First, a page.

That question of American oversight also made its way into the rules about dairy products. Canada gave up 3% of the market to American suppliers in the deal, but the concessions did not end there. Milk protein exports are now something the United States government has a say over. The Canadian government also negotiated away milk classes 6 and 7. With all these drastic changes, it should not be a surprise that the dairy industry will need help. That help will most likely come in the form of subsidies or payouts for which Canadians will be on the hook.
The new rules around aluminum have also raised concerns. Canada is a massive producer of aluminum. Globally we are the fourth-largest producer in the world. When CUSMA was being negotiated, it was clear we had to protect our market share in the United States, which, according to the Financial Post, is “just over half of it.” The new rules protect our steel industry but do nothing for aluminum.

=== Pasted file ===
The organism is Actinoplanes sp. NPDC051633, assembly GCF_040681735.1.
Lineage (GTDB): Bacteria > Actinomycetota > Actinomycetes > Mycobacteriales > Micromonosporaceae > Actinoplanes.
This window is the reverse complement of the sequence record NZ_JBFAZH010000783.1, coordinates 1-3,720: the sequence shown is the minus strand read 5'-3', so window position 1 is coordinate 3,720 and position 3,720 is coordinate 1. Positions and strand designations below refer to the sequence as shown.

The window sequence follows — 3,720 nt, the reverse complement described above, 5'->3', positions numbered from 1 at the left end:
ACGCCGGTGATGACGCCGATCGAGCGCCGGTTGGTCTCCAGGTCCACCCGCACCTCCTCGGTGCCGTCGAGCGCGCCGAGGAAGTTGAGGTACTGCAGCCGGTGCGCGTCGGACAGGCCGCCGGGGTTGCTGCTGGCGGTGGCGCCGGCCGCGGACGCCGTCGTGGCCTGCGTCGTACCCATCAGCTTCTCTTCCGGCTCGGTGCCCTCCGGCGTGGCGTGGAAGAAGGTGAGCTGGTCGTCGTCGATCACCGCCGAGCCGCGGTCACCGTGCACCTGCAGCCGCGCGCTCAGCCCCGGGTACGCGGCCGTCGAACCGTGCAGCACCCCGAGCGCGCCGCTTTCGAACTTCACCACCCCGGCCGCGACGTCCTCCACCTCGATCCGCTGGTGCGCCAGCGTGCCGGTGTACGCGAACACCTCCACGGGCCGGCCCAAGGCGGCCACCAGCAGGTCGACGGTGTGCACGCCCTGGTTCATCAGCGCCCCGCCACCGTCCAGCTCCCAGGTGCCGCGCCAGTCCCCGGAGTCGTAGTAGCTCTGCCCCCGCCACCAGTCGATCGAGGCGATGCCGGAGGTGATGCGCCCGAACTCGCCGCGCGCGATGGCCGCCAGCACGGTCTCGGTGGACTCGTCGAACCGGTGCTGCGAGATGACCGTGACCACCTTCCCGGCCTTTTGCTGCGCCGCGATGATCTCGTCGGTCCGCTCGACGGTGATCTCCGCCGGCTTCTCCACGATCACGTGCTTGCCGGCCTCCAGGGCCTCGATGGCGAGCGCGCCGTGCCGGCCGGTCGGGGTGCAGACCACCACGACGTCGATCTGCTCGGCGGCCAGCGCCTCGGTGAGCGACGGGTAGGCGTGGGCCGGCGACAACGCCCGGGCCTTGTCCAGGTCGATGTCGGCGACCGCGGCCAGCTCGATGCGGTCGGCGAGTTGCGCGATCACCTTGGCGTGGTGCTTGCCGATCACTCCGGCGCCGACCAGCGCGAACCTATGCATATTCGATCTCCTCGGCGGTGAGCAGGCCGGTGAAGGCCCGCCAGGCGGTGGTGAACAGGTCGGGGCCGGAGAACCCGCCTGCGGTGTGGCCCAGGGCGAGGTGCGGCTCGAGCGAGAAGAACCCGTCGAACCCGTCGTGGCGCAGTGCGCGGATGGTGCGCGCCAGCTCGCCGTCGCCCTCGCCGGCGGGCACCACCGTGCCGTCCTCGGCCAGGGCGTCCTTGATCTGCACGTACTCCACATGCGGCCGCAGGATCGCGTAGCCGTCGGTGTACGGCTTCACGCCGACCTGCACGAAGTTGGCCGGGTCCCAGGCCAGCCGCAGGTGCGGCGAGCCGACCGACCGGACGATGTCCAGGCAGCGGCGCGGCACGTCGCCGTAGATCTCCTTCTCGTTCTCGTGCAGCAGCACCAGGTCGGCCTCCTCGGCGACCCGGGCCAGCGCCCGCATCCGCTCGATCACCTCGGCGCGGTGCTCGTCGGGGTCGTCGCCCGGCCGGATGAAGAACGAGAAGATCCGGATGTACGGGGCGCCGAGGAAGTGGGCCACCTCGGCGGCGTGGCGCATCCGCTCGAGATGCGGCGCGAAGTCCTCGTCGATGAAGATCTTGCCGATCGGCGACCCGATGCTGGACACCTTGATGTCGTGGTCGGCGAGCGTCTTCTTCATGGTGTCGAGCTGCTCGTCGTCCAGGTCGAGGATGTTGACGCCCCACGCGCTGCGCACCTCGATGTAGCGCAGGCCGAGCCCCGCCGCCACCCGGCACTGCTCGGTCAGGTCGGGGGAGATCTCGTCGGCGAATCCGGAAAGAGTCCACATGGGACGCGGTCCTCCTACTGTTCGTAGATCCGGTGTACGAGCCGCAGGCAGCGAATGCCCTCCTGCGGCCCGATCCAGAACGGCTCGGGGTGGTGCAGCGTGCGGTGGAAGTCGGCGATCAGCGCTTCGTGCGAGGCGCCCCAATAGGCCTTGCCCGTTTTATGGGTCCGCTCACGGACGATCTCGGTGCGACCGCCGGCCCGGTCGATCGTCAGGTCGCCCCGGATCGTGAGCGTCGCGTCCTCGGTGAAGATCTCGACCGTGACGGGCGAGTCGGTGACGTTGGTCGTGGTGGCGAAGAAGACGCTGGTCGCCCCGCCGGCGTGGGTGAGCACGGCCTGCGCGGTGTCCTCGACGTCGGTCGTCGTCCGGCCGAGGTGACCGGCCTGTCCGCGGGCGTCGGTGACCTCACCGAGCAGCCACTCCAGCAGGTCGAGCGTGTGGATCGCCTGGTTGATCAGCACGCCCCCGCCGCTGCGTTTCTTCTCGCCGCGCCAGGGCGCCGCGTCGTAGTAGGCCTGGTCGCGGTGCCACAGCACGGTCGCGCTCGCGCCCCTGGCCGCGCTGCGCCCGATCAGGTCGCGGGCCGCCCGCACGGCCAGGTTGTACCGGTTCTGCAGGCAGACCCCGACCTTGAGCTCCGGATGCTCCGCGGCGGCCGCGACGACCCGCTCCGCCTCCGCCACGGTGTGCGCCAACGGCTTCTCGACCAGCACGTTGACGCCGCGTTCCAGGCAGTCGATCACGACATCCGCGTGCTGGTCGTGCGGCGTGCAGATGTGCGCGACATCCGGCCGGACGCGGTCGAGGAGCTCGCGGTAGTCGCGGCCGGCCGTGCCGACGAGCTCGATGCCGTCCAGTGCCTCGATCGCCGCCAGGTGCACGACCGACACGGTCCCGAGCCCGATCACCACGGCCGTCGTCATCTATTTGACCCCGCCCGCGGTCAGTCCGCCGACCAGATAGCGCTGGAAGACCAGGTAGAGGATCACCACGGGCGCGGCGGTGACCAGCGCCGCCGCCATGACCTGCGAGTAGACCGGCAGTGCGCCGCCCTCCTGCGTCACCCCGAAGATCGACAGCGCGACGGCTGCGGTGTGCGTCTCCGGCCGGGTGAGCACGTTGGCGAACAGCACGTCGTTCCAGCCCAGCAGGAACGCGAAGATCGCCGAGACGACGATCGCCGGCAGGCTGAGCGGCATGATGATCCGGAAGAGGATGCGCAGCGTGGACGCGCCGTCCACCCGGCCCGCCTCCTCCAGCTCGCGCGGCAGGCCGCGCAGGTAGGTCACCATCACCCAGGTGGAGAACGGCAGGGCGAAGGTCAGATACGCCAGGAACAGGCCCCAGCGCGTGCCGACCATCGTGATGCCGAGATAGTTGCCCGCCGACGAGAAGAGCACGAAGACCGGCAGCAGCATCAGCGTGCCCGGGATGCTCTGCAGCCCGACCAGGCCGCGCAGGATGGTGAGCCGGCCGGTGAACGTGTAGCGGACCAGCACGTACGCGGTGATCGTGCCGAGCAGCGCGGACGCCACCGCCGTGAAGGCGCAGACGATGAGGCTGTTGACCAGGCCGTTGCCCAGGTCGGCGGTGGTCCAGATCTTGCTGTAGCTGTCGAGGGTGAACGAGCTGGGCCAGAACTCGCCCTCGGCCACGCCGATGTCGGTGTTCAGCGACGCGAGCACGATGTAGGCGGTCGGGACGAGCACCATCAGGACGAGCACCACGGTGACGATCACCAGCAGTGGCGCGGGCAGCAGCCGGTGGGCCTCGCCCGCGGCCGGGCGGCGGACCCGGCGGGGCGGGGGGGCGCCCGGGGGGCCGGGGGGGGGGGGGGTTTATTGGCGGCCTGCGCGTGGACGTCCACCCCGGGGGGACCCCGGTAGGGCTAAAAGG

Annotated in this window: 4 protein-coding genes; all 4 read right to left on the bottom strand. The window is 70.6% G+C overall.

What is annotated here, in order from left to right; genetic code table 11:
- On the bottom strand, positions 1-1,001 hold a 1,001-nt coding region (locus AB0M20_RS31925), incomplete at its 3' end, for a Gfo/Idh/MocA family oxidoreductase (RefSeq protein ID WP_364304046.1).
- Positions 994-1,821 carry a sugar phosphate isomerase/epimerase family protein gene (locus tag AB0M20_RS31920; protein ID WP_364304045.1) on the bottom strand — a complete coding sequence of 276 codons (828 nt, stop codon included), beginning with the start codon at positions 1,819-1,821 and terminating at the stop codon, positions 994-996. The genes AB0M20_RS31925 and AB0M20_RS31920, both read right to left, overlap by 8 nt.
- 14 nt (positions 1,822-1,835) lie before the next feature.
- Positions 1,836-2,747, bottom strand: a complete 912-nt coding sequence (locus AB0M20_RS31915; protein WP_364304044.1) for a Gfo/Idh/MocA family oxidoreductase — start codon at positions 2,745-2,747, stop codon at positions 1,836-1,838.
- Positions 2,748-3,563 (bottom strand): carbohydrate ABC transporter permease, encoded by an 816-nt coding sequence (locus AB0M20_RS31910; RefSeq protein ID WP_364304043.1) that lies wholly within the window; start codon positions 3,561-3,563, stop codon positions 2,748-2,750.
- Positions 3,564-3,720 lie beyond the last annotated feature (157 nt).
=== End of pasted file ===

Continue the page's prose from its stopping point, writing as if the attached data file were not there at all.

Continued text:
As I mentioned before, one of the problems with this deal is the issues that were ignored. The issue that comes to the top of mind is the buy America policies. We failed to get rules in CUSMA that would stop the unfair boxing out of Canadian companies from government contracts in the United States. Mexico was able to strike a deal.
As for the lingering softwood lumber dispute, it was ignored and left in the hands of the World Trade Organization, an organization that has struggled to make any progress on the issue at all.
In terms of opportunities lost, a glaring example was not including more professions under section 16. That would have made it easier for companies to bring in high-demand low-supply professionals who they need to grow their businesses.
Instead of the 50 years of certainty, the new NAFTA gives 16 years, 16 years before we are back at the negotiating table, and that is if we can make it past the six-year formal reviews of CUSMA.
While there are many flaws, a deal is better than no deal, and we need to focus on the next steps. The agreement has put many industries at risk. There needs to be discussions on how Canada is going to ensure CUSMA is not a crippling blow for them. Unfortunately, that means Canadian taxpayers are once again facing new costs because of poor decisions by the Liberal government.